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    @ScottRowe an excellent point! I suppose what I was driving at is the idea that if there are fundamental limits as far as physics is concerned, our technological developments will eventually bump up against them. Of course, if we find those limits are illusory, Bob's your uncle. Nov 17 at 16:45
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    @ScottRowe what an incredible stroke of avuncular luck! Nov 17 at 17:09

There is no reason to assume that the future will be like the past or better than the past. The future may be far worse than anything we've seen so far. Climate change is going to hit us pretty badly by the turn of the century, if not before. Once that happens, we won't be able to continue investing in fancy particles accelerators anymore, because the money will shrink and the needs will swell. It is safe to assume that scientific and technological development will pause or be seriously slowed down as a result.

  • Similarly, Larry Niven in the book "Ringworld" said that if a culture doesn't have the "free lunch" of fossil fuels available, it could not produce an industrial revolution, or recover from a technology collapse. Something to keep in mind as we use up all the readily available fuels... Without coal and then oil, we would still be in the 1700s, effectively. Actually, you need coal to make steel, so, Bronze Age?
    – Scott Rowe
    Nov 17 at 12:30
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    Hi @ScottRowe. Hopefully we shall master nuclear fusion for energy production before the supply of fossil fuels dies out, or they get forbidden. Otherwise we're screwed.
    – Olivier5
    Nov 17 at 15:13
  • @ScottRowe Quite true.
    – Olivier5
    Nov 17 at 18:04

... History of physics 140 years ago ...

At the end of the 19th century, physics had evolved to the point at which classical mechanics could cope with highly complex problems... So profound were these and other developments that it was generally accepted that all the important laws of physics had been discovered and that, henceforth, research would be concerned with clearing up minor problems and particularly with improvements of method and measurement.

Are we in the same position?

  • "And the Michelson Prize for 2023 goes to..." (kind of like the Darwin awards, but for prediction in Physics)
    – Scott Rowe
    Nov 17 at 12:27
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    Thanks. It always amused me how we can be so certain of ourselves. I mean, these physicists in the 19th century had no clue about how the sun could generate all this energy. And yet the sun is a rather large and significant object, without which there'd be no life on earth... Having no clue about it didn't stop those guys thinking they had discovered all the laws of physics. :-)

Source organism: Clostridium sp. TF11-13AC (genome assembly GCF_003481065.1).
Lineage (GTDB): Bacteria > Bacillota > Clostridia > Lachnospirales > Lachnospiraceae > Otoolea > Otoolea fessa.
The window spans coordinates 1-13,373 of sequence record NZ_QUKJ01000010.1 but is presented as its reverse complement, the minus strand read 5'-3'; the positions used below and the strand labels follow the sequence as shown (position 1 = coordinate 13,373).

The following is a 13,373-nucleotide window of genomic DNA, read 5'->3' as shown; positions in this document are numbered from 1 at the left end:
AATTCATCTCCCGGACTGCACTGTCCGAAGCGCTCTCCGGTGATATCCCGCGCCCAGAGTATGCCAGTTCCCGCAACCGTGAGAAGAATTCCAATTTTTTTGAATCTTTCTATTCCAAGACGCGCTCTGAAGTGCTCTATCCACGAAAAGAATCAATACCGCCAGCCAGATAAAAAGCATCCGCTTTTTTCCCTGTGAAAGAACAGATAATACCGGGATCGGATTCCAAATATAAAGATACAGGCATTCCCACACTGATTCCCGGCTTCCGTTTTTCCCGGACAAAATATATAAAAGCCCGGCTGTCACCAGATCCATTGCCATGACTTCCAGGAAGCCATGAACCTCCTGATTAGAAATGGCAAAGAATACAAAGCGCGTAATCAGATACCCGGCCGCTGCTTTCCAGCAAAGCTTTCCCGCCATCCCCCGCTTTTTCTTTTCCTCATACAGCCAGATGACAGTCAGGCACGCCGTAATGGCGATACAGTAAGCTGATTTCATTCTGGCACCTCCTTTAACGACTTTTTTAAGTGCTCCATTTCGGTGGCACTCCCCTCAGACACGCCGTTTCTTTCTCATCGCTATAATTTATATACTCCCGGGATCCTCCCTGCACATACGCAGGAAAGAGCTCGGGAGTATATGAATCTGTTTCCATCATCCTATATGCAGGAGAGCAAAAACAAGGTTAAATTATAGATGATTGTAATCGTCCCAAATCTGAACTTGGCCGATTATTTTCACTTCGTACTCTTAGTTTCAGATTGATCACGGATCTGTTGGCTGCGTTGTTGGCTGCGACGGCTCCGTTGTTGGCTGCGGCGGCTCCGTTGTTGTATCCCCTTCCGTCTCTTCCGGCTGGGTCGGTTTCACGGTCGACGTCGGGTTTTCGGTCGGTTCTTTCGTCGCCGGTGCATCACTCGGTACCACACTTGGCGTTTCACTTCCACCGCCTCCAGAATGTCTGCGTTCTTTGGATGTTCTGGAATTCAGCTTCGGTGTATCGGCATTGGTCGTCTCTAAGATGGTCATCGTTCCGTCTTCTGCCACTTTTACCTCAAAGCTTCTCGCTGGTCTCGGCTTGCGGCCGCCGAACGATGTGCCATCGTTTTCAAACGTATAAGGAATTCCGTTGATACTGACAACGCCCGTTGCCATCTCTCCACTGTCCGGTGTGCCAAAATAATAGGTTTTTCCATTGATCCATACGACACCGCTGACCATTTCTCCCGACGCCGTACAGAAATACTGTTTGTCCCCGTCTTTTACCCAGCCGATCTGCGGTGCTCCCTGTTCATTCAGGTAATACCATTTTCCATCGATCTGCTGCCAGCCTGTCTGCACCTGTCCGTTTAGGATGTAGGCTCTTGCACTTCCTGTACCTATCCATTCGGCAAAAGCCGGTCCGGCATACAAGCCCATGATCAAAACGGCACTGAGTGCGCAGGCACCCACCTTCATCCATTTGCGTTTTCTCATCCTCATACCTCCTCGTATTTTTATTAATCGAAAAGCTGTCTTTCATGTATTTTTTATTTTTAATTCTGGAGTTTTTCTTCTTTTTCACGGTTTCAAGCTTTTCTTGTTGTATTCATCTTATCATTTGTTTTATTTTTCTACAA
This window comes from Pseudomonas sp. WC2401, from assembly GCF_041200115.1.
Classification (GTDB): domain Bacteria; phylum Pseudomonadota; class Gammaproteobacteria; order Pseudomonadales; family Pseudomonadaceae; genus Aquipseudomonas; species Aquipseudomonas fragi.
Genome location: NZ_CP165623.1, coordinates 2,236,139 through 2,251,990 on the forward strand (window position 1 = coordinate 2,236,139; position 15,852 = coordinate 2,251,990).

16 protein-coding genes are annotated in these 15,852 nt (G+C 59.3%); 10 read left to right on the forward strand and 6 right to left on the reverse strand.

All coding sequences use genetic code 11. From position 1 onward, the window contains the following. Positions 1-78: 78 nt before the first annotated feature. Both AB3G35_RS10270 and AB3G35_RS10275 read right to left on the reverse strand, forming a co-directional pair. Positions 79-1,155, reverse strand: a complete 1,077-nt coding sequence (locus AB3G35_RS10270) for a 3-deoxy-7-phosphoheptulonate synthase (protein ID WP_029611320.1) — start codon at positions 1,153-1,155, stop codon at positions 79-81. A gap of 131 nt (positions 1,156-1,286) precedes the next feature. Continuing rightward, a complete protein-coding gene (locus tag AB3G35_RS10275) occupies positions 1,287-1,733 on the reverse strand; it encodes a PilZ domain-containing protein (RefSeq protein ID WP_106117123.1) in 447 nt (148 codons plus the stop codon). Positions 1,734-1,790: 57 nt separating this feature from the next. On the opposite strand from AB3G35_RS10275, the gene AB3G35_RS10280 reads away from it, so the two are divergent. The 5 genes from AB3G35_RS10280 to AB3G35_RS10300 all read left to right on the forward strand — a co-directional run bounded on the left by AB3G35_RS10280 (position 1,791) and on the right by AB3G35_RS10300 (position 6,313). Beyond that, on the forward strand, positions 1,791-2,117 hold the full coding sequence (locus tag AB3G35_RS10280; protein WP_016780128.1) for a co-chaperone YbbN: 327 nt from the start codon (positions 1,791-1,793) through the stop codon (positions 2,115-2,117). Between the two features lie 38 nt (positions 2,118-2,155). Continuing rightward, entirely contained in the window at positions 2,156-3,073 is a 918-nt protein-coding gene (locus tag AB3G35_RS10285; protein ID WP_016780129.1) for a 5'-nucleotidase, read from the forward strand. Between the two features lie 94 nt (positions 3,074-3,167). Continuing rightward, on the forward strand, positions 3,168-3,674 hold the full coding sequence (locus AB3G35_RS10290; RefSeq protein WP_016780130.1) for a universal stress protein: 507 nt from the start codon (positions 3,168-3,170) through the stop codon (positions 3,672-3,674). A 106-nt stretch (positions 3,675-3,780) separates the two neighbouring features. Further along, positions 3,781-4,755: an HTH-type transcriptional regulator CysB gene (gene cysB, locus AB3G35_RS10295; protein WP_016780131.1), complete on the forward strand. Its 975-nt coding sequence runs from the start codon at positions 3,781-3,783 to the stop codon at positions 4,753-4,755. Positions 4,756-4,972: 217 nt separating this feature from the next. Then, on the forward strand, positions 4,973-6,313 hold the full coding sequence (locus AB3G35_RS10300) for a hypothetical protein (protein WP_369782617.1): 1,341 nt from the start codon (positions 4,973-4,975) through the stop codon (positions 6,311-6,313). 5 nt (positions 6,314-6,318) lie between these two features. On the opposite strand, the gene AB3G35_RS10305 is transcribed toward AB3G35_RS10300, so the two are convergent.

– Olivier5
    Nov 17 at 12:50

Even if technological development ends there will always be the need for technology because birth is suffering, ageing is suffering and death is suffering. All beings who take birth are in need of technology to reduce the physical and mental suffering. There will always be the demand for hospitals , medicines and doctors. There will always be the need for new innovative toys for the kids. There will always be the need for new age clothing. There will always be the need for great supply chain for the convenience of availability of essential commodities at least. There will be new and innovative ways to travel from one place to another, in fact , there is a possibility of teleportation in the future. There will always be the need for civilised societies to run great companies which help reduce suffering. Moral values may modify but will still remain relevant. There will always be the need for some kind of technological support in old age. And the list can go on forever because birth will take place as long as people have sex, ageing will take place if there is a birth and related technological help would be needed. Death would be made as much less painful as possible. The list of kinds of suffering people go through is huge and related technological solutions are also big.

However on the negative side , it is predicted that climate change will most likely take place. Diseases will manifest. Anarchy is also possible because reality is subject to certain conditions and all conditions are impermanent , meaning when the conditions change or dissolve, the nature of reality changes or dissolves.